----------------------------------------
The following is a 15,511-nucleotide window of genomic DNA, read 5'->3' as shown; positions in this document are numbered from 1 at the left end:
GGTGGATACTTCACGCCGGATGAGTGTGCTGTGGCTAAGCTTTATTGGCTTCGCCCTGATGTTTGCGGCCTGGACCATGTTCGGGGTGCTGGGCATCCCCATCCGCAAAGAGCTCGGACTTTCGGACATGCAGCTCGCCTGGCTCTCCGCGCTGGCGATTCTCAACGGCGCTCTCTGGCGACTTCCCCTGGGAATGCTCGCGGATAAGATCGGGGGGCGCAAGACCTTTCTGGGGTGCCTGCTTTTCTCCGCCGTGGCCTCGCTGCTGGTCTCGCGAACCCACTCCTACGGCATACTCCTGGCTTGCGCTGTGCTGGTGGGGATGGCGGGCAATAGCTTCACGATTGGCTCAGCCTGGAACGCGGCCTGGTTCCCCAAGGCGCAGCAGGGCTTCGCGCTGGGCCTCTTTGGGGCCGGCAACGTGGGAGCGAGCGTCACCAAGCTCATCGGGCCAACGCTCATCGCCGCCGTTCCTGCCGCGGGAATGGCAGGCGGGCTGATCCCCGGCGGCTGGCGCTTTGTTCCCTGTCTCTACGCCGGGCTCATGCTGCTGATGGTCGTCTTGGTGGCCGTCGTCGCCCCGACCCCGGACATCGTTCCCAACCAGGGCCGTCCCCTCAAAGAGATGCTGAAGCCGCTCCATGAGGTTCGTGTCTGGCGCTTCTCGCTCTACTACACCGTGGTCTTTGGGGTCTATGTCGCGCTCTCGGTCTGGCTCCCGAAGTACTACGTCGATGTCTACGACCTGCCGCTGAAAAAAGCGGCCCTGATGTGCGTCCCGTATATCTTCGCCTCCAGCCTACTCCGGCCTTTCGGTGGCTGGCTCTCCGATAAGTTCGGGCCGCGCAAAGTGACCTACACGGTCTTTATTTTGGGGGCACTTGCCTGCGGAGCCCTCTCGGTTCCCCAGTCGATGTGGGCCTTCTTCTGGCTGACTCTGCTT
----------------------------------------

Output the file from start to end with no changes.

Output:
The following is a 15,511-nucleotide window of genomic DNA, read 5'->3' as shown; positions in this document are numbered from 1 at the left end:
GGTGGATACTTCACGCCGGATGAGTGTGCTGTGGCTAAGCTTTATTGGCTTCGCCCTGATGTTTGCGGCCTGGACCATGTTCGGGGTGCTGGGCATCCCCATCCGCAAAGAGCTCGGACTTTCGGACATGCAGCTCGCCTGGCTCTCCGCGCTGGCGATTCTCAACGGCGCTCTCTGGCGACTTCCCCTGGGAATGCTCGCGGATAAGATCGGGGGGCGCAAGACCTTTCTGGGGTGCCTGCTTTTCTCCGCCGTGGCCTCGCTGCTGGTCTCGCGAACCCACTCCTACGGCATACTCCTGGCTTGCGCTGTGCTGGTGGGGATGGCGGGCAATAGCTTCACGATTGGCTCAGCCTGGAACGCGGCCTGGTTCCCCAAGGCGCAGCAGGGCTTCGCGCTGGGCCTCTTTGGGGCCGGCAACGTGGGAGCGAGCGTCACCAAGCTCATCGGGCCAACGCTCATCGCCGCCGTTCCTGCCGCGGGAATGGCAGGCGGGCTGATCCCCGGCGGCTGGCGCTTTGTTCCCTGTCTCTACGCCGGGCTCATGCTGCTGATGGTCGTCTTGGTGGCCGTCGTCGCCCCGACCCCGGACATCGTTCCCAACCAGGGCCGTCCCCTCAAAGAGATGCTGAAGCCGCTCCATGAGGTTCGTGTCTGGCGCTTCTCGCTCTACTACACCGTGGTCTTTGGGGTCTATGTCGCGCTCTCGGTCTGGCTCCCGAAGTACTACGTCGATGTCTACGACCTGCCGCTGAAAAAAGCGGCCCTGATGTGCGTCCCGTATATCTTCGCCTCCAGCCTACTCCGGCCTTTCGGTGGCTGGCTCTCCGATAAGTTCGGGCCGCGCAAAGTGACCTACACGGTCTTTATTTTGGGGGCACTTGCCTGCGGAGCCCTCTCGGTTCCCCAGTCGATGTGGGCCTTCTTCTGGCTGACTCTGCTT